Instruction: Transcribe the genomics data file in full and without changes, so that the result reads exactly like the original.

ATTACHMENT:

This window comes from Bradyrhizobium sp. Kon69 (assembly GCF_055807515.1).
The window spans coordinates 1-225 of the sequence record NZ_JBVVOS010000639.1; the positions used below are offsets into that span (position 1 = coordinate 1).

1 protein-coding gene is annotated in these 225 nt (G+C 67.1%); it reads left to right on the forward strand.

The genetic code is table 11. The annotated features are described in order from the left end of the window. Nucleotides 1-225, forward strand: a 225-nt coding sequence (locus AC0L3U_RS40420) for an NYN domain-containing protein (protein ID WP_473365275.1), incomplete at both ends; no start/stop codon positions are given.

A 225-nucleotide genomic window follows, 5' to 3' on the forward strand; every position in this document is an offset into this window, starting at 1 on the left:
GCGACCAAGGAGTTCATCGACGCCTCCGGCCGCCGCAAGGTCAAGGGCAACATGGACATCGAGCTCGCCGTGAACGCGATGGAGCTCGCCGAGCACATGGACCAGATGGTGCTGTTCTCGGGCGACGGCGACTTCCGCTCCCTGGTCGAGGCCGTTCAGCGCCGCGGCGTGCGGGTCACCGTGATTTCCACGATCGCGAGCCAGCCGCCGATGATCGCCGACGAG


This window comes from Bradyrhizobium sp. Kon69 (assembly GCF_055807515.1).
The window spans coordinates 1-225 of the sequence record NZ_JBVVOS010000639.1; the positions used below are offsets into that span (position 1 = coordinate 1).

1 protein-coding gene is annotated in these 225 nt (G+C 67.1%); it reads left to right on the forward strand.

The genetic code is table 11. The annotated features are described in order from the left end of the window. Nucleotides 1-225, forward strand: a 225-nt coding sequence (locus AC0L3U_RS40420) for an NYN domain-containing protein (protein ID WP_473365275.1), incomplete at both ends; no start/stop codon positions are given.

A 225-nucleotide genomic window follows, 5' to 3' on the forward strand; every position in this document is an offset into this window, starting at 1 on the left:
GCGACCAAGGAGTTCATCGACGCCTCCGGCCGCCGCAAGGTCAAGGGCAACATGGACATCGAGCTCGCCGTGAACGCGATGGAGCTCGCCGAGCACATGGACCAGATGGTGCTGTTCTCGGGCGACGGCGACTTCCGCTCCCTGGTCGAGGCCGTTCAGCGCCGCGGCGTGCGGGTCACCGTGATTTCCACGATCGCGAGCCAGCCGCCGATGATCGCCGACGAG